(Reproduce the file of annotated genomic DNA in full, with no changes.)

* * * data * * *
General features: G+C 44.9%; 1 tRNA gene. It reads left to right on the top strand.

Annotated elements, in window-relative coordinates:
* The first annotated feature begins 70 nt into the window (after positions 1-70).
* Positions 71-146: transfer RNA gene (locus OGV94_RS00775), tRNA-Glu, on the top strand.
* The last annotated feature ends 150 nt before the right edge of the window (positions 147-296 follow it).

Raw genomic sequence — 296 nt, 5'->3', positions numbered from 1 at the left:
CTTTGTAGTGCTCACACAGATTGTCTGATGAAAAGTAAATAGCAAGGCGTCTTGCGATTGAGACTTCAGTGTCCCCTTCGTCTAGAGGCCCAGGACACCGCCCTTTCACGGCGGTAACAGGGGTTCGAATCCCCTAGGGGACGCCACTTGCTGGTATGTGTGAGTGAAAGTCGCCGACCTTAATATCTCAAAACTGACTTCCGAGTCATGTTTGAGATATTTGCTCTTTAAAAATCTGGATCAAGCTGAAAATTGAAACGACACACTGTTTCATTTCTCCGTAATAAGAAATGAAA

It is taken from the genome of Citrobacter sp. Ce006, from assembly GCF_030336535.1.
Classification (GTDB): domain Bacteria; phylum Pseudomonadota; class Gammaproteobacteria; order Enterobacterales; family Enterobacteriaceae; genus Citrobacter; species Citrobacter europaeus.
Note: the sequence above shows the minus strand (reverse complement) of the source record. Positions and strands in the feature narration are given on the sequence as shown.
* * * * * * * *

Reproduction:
General features: G+C 44.9%; 1 tRNA gene. It reads left to right on the top strand.

Annotated elements, in window-relative coordinates:
* The first annotated feature begins 70 nt into the window (after positions 1-70).
* Positions 71-146: transfer RNA gene (locus OGV94_RS00775), tRNA-Glu, on the top strand.
* The last annotated feature ends 150 nt before the right edge of the window (positions 147-296 follow it).

Raw genomic sequence — 296 nt, 5'->3', positions numbered from 1 at the left:
CTTTGTAGTGCTCACACAGATTGTCTGATGAAAAGTAAATAGCAAGGCGTCTTGCGATTGAGACTTCAGTGTCCCCTTCGTCTAGAGGCCCAGGACACCGCCCTTTCACGGCGGTAACAGGGGTTCGAATCCCCTAGGGGACGCCACTTGCTGGTATGTGTGAGTGAAAGTCGCCGACCTTAATATCTCAAAACTGACTTCCGAGTCATGTTTGAGATATTTGCTCTTTAAAAATCTGGATCAAGCTGAAAATTGAAACGACACACTGTTTCATTTCTCCGTAATAAGAAATGAAA

It is taken from the genome of Citrobacter sp. Ce006, from assembly GCF_030336535.1.
Classification (GTDB): domain Bacteria; phylum Pseudomonadota; class Gammaproteobacteria; order Enterobacterales; family Enterobacteriaceae; genus Citrobacter; species Citrobacter europaeus.
Note: the sequence above shows the minus strand (reverse complement) of the source record. Positions and strands in the feature narration are given on the sequence as shown.